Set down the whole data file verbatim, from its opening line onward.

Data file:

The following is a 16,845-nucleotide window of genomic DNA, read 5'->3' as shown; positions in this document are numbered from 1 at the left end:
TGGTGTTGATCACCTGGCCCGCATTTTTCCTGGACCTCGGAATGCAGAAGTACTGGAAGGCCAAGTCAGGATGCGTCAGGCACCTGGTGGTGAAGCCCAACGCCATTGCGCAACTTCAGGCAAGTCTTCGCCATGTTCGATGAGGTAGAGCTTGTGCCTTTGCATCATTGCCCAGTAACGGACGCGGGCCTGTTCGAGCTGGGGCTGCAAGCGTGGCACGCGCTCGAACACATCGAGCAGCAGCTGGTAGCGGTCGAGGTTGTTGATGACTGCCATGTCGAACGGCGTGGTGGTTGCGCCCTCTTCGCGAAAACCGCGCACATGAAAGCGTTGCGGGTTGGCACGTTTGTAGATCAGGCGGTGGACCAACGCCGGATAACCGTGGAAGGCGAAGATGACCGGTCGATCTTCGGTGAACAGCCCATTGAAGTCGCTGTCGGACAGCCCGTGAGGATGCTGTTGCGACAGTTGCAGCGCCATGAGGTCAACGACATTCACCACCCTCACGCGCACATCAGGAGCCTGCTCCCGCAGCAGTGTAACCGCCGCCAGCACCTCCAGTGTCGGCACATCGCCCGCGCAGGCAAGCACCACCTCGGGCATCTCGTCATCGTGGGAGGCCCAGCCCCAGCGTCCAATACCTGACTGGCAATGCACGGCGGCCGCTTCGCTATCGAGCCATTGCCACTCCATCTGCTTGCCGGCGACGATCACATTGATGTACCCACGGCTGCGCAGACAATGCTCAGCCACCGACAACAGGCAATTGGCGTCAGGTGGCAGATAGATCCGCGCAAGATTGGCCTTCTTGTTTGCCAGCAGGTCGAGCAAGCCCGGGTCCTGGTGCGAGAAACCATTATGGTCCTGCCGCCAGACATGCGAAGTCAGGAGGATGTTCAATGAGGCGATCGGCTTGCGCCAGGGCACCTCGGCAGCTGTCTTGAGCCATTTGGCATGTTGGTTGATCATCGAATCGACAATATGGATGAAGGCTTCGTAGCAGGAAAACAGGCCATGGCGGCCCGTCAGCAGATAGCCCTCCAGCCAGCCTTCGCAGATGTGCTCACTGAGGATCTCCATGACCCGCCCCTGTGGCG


The following is a 16,845-nucleotide window of genomic DNA, read 5'->3' as shown; positions in this document are numbered from 1 at the left end:
TGGTGTTGATCACCTGGCCCGCATTTTTCCTGGACCTCGGAATGCAGAAGTACTGGAAGGCCAAGTCAGGATGCGTCAGGCACCTGGTGGTGAAGCCCAACGCCATTGCGCAACTTCAGGCAAGTCTTCGCCATGTTCGATGAGGTAGAGCTTGTGCCTTTGCATCATTGCCCAGTAACGGACGCGGGCCTGTTCGAGCTGGGGCTGCAAGCGTGGCACGCGCTCGAACACATCGAGCAGCAGCTGGTAGCGGTCGAGGTTGTTGATGACTGCCATGTCGAACGGCGTGGTGGTTGCGCCCTCTTCGCGAAAACCGCGCACATGAAAGCGTTGCGGGTTGGCACGTTTGTAGATCAGGCGGTGGACCAACGCCGGATAACCGTGGAAGGCGAAGATGACCGGTCGATCTTCGGTGAACAGCCCATTGAAGTCGCTGTCGGACAGCCCGTGAGGATGCTGTTGCGACAGTTGCAGCGCCATGAGGTCAACGACATTCACCACCCTCACGCGCACATCAGGAGCCTGCTCCCGCAGCAGTGTAACCGCCGCCAGCACCTCCAGTGTCGGCACATCGCCCGCGCAGGCAAGCACCACCTCGGGCATCTCGTCATCGTGGGAGGCCCAGCCCCAGCGTCCAATACCTGACTGGCAATGCACGGCGGCCGCTTCGCTATCGAGCCATTGCCACTCCATCTGCTTGCCGGCGACGATCACATTGATGTACCCACGGCTGCGCAGACAATGCTCAGCCACCGACAACAGGCAATTGGCGTCAGGTGGCAGATAGATCCGCGCAAGATTGGCCTTCTTGTTTGCCAGCAGGTCGAGCAAGCCCGGGTCCTGGTGCGAGAAACCATTATGGTCCTGCCGCCAGACATGCGAAGTCAGGAGGATGTTCAATGAGGCGATCGGCTTGCGCCAGGGCACCTCGGCAGCTGTCTTGAGCCATTTGGCATGTTGGTTGATCATCGAATCGACAATATGGATGAAGGCTTCGTAGCAGGAAAACAGGCCATGGCGGCCCGTCAGCAGATAGCCCTCCAGCCAGCCTTCGCAGATGTGCTCACTGAGGATCTCCATGACCCGCCCCTGTGGCG